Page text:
Life Timeline

For those born October 16, 1964.

Not your birthday? Find your timeline here.

Before you were born

You're one of the first people who's never lived in a world without Martin Luther King Jr.'s "I Have a Dream" speech.

In January 2016, Melinda D. Anderson explored the ways students learn about Martin Luther King Jr. and social justice.

Year 54

You were born in October of 1964. This year, The Atlantic celebrates its 160th birthday, making it 3 times as old as you.

The year you were born, Edward Weeks, then editor of The Atlantic, endorsed a candidate for the United States presidency for only the second time in the magazine's long history, supporting then-incumbent President Lyndon B. Johnson over Senator Barry Goldwater.


Around the time you were born, Martin Luther King Jr. became the youngest man to win the Nobel Peace Prize.

In August 2013, Garance Franke-Ruta wrote about an important interview between Martin Luther King and Robert Penn Warren.



Man on the Moon

At 4 years old, you were alive to behold people walking on the moon.

Over the years, the moon landing has come to be lauded as the pinnacle of human achievement, although it was often derided at the time. In 1963, NASA astronauts took to The Atlantic to plead the case for landing on the moon.


Bettmann / Getty

The teenage years

This is what Hollywood thought teenagers looked like the year you became one.

Saturday Night Fever was released in 1977.

Coming of age

Around your 18th birthday, the first compact discs were manufactured in Germany.

In October 2012, Megan Garber celebrated the 30th birthday of the CD player and the compact disc.

Half a life ago

Your life can be divided into two halves: before and after the World Wide Web.

In October 2015, Adrienne LaFrance wrote about the disappearance of published content—including a Pulitzer finalist's 34-part investigative series—from the internet.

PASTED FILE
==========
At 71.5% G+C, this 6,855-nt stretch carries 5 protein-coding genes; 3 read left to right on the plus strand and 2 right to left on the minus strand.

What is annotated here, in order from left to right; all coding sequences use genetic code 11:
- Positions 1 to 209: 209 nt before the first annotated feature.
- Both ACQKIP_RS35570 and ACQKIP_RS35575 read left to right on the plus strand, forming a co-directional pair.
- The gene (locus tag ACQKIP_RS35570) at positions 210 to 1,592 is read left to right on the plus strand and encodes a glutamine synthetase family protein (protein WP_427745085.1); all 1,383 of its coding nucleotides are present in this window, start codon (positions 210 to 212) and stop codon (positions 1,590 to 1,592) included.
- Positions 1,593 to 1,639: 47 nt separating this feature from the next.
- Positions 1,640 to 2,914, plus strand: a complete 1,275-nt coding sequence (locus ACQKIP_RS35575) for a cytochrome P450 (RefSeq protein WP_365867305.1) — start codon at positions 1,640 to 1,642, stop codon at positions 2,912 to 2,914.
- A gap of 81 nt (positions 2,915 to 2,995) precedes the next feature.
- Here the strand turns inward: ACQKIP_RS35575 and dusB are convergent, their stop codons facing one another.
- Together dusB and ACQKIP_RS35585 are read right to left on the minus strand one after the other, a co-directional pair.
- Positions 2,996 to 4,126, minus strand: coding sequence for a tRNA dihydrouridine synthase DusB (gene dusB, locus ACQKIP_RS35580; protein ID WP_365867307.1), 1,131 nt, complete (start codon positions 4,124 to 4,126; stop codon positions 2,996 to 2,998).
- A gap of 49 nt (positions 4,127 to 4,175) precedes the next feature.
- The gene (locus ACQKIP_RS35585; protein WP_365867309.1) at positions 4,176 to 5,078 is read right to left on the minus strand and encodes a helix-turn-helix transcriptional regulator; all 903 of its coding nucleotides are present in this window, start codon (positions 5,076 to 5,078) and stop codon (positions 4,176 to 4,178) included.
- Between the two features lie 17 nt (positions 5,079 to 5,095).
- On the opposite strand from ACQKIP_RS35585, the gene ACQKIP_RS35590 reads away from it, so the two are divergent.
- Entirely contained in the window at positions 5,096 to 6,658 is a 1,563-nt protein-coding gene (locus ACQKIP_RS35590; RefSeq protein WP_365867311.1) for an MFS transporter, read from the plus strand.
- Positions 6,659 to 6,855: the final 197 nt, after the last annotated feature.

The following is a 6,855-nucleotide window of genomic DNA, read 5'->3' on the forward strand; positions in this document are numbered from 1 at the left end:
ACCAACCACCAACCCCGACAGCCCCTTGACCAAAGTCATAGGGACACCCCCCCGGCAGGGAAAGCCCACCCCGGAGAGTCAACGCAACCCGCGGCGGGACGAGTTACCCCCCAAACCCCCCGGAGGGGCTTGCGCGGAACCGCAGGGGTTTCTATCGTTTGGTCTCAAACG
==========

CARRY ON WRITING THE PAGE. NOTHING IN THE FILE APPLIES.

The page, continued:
STR New / Reuters


In 1996, Nicolas Cage, who was born the same year as you, won the Academy Award for Best Actor for his performance in the film Leaving Las Vegas.

In February 2012, Daniel Snyder wrote a defense of Nicolas Cage, a "whipping boy of critics and internet pranksters alike."


NASA / JPL-Caltech / Space Science Institute

Across the Universe

When you turned 42, you watched humankind reach the outer solar system.

With NASA's Cassini-Huygens mission in 2005, humans landed a probe in the outer reaches of the solar system for the first time, a moment Ross Andersen called the most glorious mission in the history of planetary science.


By the time you turn 60, experts at the Pew Research Center warn that there will be no "surveillance-free spaces."

In December 2014, Adrienne LaFrance wrote about how the way we see privacy will change over the next decade.

History in the making

History is happening all around you, every day.

The Atlantic is here to help you process it, in stories like these: